The apathy of regulators was evident from the fact that a modaraba having issued Rs 205 million certificates extended financial assistance to a company to the tune of Rs 150 million. This was a clear violation of the rules but regulators did not respond till the balloon burst. It was a single incident, at least five modarabas indulged in irregularities causing huge losses to certificate holders and regulators were the spectators only.
Sector analysts have another point, regulators do not understand the driving spirit behind operations of modarabas, often rules are contradictory and despite efforts by the players hardly any effort is made to remove these anomalies. One such example is deduction of Zakat on dividend paid by modarabas. While Income Tax Ordinance terms modaraba a company, Zakat and Usher Ordinance does not consider modaraba a company. This raises a basic question, does Zakat being deducted on dividend by modarabas has a legal status?
If one tries to find out the factors causing slow growth of modarabas, one of the factors is the professional background of people occupying key positions in modaraba management companies. Most of them are banker by profession, whereas we need modaraba managers. There is a vast difference in mind set of the two types of professionals. While a banker always look for collateral and work on eleven months credit, the driving force behind modaraba is joining of hands of those who have the expertise and those who have the money.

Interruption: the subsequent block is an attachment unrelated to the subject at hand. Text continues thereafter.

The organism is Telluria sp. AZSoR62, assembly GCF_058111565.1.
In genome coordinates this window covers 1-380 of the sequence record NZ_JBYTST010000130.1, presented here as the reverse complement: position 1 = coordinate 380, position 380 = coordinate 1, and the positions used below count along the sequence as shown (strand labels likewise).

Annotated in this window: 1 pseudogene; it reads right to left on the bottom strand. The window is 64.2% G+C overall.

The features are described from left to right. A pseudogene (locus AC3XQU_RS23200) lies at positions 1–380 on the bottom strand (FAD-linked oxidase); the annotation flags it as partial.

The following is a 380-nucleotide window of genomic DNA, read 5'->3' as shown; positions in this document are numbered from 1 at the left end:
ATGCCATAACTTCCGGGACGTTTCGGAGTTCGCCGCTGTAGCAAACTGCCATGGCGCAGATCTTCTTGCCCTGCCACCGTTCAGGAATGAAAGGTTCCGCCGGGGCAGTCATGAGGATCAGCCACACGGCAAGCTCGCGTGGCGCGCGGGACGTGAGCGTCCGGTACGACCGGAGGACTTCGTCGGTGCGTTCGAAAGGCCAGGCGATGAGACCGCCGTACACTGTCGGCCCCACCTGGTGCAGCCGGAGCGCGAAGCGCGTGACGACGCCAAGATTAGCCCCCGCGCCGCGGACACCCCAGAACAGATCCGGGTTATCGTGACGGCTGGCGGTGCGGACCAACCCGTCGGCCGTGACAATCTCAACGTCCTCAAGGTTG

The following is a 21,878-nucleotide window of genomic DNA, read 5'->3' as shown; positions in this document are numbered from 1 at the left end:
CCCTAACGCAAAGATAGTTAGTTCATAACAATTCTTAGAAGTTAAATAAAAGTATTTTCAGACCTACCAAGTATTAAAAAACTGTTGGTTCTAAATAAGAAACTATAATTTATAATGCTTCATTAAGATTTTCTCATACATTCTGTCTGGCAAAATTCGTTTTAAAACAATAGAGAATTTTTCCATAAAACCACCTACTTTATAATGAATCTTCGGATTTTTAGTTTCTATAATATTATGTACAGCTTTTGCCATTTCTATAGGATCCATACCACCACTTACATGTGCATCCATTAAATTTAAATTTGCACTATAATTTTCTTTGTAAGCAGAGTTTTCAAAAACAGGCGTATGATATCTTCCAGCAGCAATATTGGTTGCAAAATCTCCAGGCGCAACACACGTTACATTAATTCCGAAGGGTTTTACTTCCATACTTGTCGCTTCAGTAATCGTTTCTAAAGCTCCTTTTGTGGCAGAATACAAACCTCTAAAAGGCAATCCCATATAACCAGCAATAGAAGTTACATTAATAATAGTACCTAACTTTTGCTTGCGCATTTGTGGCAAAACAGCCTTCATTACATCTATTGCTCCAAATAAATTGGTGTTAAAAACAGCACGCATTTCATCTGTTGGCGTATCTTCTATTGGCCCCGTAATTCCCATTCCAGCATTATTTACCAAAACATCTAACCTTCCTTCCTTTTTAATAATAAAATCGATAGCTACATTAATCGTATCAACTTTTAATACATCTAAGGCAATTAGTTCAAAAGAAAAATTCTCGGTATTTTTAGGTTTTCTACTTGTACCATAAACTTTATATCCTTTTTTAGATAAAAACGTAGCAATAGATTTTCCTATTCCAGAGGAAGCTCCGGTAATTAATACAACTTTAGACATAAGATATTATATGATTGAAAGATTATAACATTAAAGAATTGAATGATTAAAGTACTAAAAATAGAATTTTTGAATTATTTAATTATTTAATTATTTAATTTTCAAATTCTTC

Let us hear what the modaraba management company people say. Some of them say, "Initially modarabas were not insisting on collateral, but experience taught us to hedge the risk by demanding collateral." Whereas others say, "An easy option was exercised. In fact we should have opted for financial re-engineering rather than demanding collateral." Even the regulators agreed to submission of collateral a must for soliciting funds from modarabas. Therefore, modarabas have virtually become banking operation. Efforts should be made to break this status quo.
Formation of two banks, based on lending with collateral, for providing funds to small and medium enterprises should be an eye opener for those who always said that lending without collateral was too risky. The track record of Khushhali Bank in Pakistan proves that the risk is minimized by funding economically viable projects and not by demanding collateral. Efforts should be made on the similar lines to bring necessary changes in rules governing modarabas.